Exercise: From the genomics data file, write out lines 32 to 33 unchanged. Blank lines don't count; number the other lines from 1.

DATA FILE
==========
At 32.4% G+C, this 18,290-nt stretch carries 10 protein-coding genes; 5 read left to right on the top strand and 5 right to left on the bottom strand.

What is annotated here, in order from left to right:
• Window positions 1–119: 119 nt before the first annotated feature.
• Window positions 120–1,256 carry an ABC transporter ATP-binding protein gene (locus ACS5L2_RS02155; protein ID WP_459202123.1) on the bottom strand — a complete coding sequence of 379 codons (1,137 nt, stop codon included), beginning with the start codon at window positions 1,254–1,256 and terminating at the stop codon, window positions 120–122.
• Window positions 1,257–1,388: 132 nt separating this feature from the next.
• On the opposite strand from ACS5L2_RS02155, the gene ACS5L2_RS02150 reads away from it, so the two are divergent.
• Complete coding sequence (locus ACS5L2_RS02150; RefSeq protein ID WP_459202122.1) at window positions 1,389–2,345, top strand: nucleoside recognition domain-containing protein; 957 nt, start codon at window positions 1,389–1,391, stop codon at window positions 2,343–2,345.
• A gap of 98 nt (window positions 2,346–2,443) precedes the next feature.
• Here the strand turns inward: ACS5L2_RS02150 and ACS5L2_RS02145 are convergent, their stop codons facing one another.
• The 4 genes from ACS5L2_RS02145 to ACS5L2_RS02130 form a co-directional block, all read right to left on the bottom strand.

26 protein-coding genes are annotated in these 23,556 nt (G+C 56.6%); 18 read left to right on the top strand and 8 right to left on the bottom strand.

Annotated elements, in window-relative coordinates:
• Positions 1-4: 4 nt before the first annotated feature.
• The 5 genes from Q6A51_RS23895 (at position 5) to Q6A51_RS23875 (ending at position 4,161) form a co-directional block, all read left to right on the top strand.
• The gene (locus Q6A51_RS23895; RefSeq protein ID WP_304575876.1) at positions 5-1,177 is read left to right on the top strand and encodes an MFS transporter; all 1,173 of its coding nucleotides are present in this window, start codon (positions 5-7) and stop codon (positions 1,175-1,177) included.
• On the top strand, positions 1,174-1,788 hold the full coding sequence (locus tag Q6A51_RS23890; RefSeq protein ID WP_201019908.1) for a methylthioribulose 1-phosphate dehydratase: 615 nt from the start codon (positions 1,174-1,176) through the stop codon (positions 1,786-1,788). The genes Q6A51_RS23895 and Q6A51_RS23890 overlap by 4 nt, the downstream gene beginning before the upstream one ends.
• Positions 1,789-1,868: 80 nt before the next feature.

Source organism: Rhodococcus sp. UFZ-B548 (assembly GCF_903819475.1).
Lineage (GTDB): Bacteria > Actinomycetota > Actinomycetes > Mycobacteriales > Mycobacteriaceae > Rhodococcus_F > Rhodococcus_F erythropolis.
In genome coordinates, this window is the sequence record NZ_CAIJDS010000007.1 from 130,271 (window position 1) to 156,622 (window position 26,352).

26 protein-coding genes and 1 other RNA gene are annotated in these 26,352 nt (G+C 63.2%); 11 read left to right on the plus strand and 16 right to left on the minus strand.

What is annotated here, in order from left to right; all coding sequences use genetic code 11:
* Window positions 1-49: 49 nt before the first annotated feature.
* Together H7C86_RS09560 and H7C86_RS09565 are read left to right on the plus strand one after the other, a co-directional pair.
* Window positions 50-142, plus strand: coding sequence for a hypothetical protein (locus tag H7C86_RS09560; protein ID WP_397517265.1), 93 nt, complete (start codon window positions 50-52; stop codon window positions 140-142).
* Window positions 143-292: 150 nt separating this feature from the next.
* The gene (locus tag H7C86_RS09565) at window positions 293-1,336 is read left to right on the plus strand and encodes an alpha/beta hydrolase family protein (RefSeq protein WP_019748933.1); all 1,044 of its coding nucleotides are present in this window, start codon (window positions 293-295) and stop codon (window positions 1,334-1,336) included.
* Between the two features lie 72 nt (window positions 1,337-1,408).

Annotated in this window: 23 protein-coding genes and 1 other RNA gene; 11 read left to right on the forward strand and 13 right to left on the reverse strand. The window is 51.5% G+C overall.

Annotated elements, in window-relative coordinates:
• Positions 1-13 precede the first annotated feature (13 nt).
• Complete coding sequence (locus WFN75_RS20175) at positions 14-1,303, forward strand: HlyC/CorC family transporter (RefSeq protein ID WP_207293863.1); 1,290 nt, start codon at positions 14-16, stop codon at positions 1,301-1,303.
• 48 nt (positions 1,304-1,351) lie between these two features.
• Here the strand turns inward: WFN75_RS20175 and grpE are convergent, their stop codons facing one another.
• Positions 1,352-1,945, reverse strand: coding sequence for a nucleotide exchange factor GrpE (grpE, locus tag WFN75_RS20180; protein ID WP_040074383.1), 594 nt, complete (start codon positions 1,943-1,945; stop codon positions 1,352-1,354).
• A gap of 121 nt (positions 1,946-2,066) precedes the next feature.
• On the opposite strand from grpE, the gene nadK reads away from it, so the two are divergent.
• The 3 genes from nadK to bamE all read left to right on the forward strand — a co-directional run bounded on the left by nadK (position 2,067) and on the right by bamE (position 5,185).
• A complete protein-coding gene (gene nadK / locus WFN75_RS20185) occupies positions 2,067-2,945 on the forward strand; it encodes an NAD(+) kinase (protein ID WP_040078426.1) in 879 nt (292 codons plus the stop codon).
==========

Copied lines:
• Complete coding sequence (locus WFN75_RS20175) at positions 14-1,303, forward strand: HlyC/CorC family transporter (RefSeq protein ID WP_207293863.1); 1,290 nt, start codon at positions 14-16, stop codon at positions 1,301-1,303.
• 48 nt (positions 1,304-1,351) lie between these two features.